The Beauty of Strategy

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With week two under our belts, Academy 6 is well and truly underway!

This week we discovered just how pivotal a well thought out strategy can be to a successful marketing campaign. Without such, any campaign would be built upon shaking foundations. 

Two of the most important strategic lessons we learnt were; 1) you need to know your company first to build a successful brand and 2) that a thorough examination of the competition and the best practices in the market needs to be carried out. 

Whilst channelling my inner Carrie Bradshaw… I couldn’t help but wonder, which brands had taken on these tactics recently to produce a successful marketing campaign? 

After much pondering it became apparent that there was one newly established cosmetic brand that really understood itself like no other… It was none other than Rihanna’s own; Fenty Beauty.

It is apparent that the Fenty Beauty’s marketing team took it’s strategy very seriously. Fenty Beauty’s values of diversity and inclusion are embedded into it’s branding, filling an obvious gap in the market by producing forty shades of foundation, to represent women of all shades. To find such a gap, that fits in so neatly with the brand’s values, is consequential of the Fenty Beauty marketing team scrutinising the competition and the current market.

By filling this gap Fenty Beauty has taken the cosmetic world by storm, but would this have been the case without such strategic analysis? With Rihanna as the face of the company, Fenty Beauty was always bound to be a hit (much like Kylie Jenner’s Lip Kits and Kim Kardashian West’s contouring line), but I doubt it would have been the success it is today without such thorough market research. Ultimately it is apparent that exhaustive strategic analysis can make or break a brand.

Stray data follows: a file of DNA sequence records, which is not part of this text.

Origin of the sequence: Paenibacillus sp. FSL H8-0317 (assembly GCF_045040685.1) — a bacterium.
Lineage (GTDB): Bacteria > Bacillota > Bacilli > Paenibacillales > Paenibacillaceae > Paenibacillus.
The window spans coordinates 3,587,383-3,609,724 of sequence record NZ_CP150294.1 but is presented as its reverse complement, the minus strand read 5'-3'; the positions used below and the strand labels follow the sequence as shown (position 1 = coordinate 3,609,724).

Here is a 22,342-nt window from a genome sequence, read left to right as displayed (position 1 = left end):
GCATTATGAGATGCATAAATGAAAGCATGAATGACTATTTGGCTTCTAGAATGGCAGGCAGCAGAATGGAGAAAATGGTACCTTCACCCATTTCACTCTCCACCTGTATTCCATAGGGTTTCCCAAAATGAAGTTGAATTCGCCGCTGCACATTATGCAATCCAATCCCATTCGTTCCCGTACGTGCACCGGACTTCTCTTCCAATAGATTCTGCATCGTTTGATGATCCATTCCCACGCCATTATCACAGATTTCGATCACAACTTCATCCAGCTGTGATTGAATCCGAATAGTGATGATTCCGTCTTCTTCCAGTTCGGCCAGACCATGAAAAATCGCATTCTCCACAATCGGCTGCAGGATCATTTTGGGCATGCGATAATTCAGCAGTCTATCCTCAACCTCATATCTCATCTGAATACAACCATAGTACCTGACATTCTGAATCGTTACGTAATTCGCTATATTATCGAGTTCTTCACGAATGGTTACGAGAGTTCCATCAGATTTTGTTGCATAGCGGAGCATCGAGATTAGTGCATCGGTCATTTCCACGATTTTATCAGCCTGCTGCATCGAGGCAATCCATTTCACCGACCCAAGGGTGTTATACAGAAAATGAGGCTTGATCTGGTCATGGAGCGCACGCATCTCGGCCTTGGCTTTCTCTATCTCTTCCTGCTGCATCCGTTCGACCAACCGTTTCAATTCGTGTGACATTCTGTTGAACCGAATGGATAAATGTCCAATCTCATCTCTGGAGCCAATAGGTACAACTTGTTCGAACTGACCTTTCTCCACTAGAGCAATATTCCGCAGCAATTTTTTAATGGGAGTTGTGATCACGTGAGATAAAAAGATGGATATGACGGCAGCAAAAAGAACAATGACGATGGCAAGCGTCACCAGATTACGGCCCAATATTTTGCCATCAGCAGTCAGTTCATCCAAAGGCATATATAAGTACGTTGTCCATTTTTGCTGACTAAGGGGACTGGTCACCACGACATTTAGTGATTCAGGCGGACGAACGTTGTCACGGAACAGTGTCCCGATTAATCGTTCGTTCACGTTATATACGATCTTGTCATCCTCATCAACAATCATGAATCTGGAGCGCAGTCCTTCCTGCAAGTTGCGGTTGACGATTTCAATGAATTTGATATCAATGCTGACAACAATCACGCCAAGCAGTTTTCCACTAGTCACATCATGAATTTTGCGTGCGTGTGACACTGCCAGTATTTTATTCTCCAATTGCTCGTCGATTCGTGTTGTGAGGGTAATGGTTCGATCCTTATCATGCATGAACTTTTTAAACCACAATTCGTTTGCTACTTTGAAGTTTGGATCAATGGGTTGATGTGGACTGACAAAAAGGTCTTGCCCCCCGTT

Whilst working on our challenge at hand, Academy 6 should follow Fenty Beauty’s example ensuring that our client’s values are at the heart of everything we do and everything that we produce on their behalf. 

This last week we started to ensure this by looking at our client’s stakeholders, delving into some deep secondary research – considering the market, its competitors and the best practice within it – and applying the STEP analysis – social, technological, economical and political conditions. 

As we head into our third week, and our second week of strategy, it is key that we always keep the two lessons we learnt from this week at the forefront of our minds. 

By Emily Cotter

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